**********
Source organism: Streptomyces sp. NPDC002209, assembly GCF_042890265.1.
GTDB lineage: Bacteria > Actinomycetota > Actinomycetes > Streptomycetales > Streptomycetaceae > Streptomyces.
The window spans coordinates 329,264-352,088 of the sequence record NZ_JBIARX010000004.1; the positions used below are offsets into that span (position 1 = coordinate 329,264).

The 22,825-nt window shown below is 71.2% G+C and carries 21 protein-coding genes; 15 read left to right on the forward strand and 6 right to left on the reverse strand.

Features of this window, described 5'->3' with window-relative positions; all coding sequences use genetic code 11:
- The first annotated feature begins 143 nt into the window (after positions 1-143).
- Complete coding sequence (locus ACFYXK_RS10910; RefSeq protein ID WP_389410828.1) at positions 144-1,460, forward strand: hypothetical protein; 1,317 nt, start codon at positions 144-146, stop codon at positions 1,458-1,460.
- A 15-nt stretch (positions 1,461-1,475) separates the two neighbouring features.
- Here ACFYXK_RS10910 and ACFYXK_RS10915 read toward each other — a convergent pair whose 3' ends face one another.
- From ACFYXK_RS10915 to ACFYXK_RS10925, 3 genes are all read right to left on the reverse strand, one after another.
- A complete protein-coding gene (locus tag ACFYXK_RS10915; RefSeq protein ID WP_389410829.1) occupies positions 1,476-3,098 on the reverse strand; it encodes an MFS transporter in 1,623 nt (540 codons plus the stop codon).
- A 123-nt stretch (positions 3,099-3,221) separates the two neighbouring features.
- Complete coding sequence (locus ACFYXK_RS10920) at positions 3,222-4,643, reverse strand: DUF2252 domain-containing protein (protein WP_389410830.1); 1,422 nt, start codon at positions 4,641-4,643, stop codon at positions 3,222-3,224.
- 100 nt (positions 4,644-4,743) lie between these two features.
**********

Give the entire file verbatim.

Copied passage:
Source organism: Streptomyces sp. NPDC002209, assembly GCF_042890265.1.
GTDB lineage: Bacteria > Actinomycetota > Actinomycetes > Streptomycetales > Streptomycetaceae > Streptomyces.
The window spans coordinates 329,264-352,088 of the sequence record NZ_JBIARX010000004.1; the positions used below are offsets into that span (position 1 = coordinate 329,264).

The 22,825-nt window shown below is 71.2% G+C and carries 21 protein-coding genes; 15 read left to right on the forward strand and 6 right to left on the reverse strand.

Features of this window, described 5'->3' with window-relative positions; all coding sequences use genetic code 11:
- The first annotated feature begins 143 nt into the window (after positions 1-143).
- Complete coding sequence (locus ACFYXK_RS10910; RefSeq protein ID WP_389410828.1) at positions 144-1,460, forward strand: hypothetical protein; 1,317 nt, start codon at positions 144-146, stop codon at positions 1,458-1,460.
- A 15-nt stretch (positions 1,461-1,475) separates the two neighbouring features.
- Here ACFYXK_RS10910 and ACFYXK_RS10915 read toward each other — a convergent pair whose 3' ends face one another.
- From ACFYXK_RS10915 to ACFYXK_RS10925, 3 genes are all read right to left on the reverse strand, one after another.
- A complete protein-coding gene (locus tag ACFYXK_RS10915; RefSeq protein ID WP_389410829.1) occupies positions 1,476-3,098 on the reverse strand; it encodes an MFS transporter in 1,623 nt (540 codons plus the stop codon).
- A 123-nt stretch (positions 3,099-3,221) separates the two neighbouring features.
- Complete coding sequence (locus ACFYXK_RS10920) at positions 3,222-4,643, reverse strand: DUF2252 domain-containing protein (protein WP_389410830.1); 1,422 nt, start codon at positions 4,641-4,643, stop codon at positions 3,222-3,224.
- 100 nt (positions 4,644-4,743) lie between these two features.